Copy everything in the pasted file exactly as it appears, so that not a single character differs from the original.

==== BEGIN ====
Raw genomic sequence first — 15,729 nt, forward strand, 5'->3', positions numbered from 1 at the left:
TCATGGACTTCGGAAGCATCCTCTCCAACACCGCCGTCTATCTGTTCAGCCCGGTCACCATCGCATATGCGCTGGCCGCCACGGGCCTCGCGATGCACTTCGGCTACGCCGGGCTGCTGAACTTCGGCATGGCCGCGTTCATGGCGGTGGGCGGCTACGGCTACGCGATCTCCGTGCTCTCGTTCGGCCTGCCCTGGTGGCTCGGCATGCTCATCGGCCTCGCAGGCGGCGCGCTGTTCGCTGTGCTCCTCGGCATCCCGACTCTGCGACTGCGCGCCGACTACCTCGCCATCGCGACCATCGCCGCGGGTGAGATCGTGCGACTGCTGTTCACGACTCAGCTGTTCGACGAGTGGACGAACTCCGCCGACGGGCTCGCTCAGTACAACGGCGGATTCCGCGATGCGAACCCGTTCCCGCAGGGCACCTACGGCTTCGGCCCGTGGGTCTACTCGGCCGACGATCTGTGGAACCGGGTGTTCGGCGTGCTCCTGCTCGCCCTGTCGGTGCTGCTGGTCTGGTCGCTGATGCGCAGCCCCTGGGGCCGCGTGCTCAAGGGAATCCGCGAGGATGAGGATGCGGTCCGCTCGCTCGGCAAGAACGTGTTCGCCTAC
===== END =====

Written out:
Raw genomic sequence first — 15,729 nt, forward strand, 5'->3', positions numbered from 1 at the left:
TCATGGACTTCGGAAGCATCCTCTCCAACACCGCCGTCTATCTGTTCAGCCCGGTCACCATCGCATATGCGCTGGCCGCCACGGGCCTCGCGATGCACTTCGGCTACGCCGGGCTGCTGAACTTCGGCATGGCCGCGTTCATGGCGGTGGGCGGCTACGGCTACGCGATCTCCGTGCTCTCGTTCGGCCTGCCCTGGTGGCTCGGCATGCTCATCGGCCTCGCAGGCGGCGCGCTGTTCGCTGTGCTCCTCGGCATCCCGACTCTGCGACTGCGCGCCGACTACCTCGCCATCGCGACCATCGCCGCGGGTGAGATCGTGCGACTGCTGTTCACGACTCAGCTGTTCGACGAGTGGACGAACTCCGCCGACGGGCTCGCTCAGTACAACGGCGGATTCCGCGATGCGAACCCGTTCCCGCAGGGCACCTACGGCTTCGGCCCGTGGGTCTACTCGGCCGACGATCTGTGGAACCGGGTGTTCGGCGTGCTCCTGCTCGCCCTGTCGGTGCTGCTGGTCTGGTCGCTGATGCGCAGCCCCTGGGGCCGCGTGCTCAAGGGAATCCGCGAGGATGAGGATGCGGTCCGCTCGCTCGGCAAGAACGTGTTCGCCTAC